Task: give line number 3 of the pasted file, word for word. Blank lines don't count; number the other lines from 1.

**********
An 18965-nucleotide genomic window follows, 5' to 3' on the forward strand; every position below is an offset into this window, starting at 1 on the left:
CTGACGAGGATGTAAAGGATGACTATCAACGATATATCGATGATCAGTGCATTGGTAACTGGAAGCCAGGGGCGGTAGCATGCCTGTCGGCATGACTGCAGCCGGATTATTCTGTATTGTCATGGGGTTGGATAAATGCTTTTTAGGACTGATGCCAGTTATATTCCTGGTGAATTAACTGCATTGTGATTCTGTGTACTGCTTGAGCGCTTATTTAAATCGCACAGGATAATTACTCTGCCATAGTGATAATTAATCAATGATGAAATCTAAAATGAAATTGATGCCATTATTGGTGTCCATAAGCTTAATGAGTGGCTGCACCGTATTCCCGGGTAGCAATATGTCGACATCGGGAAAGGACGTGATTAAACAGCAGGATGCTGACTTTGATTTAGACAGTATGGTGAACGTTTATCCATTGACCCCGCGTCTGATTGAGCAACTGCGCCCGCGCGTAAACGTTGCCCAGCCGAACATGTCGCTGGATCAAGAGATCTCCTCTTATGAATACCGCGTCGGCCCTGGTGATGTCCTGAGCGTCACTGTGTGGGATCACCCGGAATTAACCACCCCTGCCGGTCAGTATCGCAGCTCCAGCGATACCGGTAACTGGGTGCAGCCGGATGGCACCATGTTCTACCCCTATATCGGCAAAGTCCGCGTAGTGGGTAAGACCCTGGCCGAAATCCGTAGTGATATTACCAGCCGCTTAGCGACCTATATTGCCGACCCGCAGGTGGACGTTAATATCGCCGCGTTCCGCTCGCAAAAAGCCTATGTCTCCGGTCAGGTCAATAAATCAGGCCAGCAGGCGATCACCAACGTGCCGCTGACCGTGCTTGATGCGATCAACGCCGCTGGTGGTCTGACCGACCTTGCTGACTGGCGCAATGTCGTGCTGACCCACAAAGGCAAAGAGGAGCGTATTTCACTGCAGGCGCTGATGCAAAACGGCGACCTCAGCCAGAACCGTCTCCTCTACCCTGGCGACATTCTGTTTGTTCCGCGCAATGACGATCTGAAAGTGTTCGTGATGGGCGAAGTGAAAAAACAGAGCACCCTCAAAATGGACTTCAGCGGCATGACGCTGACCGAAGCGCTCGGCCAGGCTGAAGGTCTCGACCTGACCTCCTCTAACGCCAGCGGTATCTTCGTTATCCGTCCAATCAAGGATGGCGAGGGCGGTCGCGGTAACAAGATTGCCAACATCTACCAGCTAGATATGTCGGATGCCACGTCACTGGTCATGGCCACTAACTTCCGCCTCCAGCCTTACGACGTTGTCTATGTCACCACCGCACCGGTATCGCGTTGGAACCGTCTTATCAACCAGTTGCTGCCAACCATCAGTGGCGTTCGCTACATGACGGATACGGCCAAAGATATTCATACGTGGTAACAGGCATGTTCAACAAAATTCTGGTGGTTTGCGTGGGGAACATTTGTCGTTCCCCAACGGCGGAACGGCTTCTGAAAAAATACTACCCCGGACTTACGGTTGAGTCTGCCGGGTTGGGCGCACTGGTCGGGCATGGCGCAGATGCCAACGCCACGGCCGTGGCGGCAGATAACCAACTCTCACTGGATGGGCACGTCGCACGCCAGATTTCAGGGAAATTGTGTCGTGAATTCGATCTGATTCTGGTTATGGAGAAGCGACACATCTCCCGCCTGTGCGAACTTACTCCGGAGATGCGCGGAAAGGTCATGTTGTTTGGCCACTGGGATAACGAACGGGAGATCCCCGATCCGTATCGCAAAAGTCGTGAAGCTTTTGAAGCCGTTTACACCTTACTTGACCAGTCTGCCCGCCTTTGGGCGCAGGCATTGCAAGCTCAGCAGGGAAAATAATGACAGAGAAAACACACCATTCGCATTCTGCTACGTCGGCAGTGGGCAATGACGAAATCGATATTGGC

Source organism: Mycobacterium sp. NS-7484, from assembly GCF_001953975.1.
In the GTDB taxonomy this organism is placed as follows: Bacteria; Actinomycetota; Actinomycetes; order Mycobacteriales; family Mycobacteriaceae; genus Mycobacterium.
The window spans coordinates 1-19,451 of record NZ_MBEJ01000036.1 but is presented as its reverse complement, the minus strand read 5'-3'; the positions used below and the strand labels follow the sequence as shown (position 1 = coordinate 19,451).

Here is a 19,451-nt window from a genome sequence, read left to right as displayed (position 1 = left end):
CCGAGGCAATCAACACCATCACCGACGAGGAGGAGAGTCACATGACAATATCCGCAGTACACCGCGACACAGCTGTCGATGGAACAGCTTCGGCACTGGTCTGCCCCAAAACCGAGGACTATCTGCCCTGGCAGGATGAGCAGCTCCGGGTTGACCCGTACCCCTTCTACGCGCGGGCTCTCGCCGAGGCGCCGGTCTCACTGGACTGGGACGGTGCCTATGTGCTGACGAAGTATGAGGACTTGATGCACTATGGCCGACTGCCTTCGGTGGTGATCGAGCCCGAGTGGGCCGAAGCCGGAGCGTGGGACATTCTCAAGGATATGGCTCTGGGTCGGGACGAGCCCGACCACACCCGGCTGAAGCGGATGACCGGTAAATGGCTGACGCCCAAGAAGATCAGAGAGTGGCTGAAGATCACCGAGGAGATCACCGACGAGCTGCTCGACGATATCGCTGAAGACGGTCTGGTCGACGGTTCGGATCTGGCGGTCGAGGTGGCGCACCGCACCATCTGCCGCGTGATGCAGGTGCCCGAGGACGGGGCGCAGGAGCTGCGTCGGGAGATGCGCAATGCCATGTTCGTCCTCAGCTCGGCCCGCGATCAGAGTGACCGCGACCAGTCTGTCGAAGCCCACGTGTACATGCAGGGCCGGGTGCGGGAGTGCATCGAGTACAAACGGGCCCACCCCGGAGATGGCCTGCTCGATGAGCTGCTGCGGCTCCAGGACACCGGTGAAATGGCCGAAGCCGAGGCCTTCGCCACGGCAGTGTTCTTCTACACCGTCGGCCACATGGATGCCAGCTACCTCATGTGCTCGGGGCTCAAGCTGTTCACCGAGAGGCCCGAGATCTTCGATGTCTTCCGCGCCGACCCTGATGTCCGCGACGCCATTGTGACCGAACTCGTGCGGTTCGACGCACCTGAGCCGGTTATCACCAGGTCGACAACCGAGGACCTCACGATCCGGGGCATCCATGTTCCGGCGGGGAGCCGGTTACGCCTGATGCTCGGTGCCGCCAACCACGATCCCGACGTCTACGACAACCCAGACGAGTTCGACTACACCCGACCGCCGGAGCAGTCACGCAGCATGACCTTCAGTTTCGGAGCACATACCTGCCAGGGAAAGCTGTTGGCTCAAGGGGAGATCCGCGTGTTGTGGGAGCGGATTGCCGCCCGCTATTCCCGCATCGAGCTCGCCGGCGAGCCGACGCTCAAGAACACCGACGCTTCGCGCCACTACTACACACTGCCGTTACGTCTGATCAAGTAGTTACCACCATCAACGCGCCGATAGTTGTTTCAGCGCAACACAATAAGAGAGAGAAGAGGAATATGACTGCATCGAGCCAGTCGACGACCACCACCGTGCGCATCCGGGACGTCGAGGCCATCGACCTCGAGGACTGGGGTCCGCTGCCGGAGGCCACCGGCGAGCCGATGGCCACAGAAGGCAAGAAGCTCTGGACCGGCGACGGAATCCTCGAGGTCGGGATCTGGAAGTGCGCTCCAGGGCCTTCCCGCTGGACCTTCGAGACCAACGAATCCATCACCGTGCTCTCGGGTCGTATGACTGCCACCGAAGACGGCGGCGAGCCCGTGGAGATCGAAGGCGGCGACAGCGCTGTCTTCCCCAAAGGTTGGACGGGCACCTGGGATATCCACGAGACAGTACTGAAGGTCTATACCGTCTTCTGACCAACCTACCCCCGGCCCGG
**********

Source organism: Mycobacterium sp. NS-7484, from assembly GCF_001953975.1.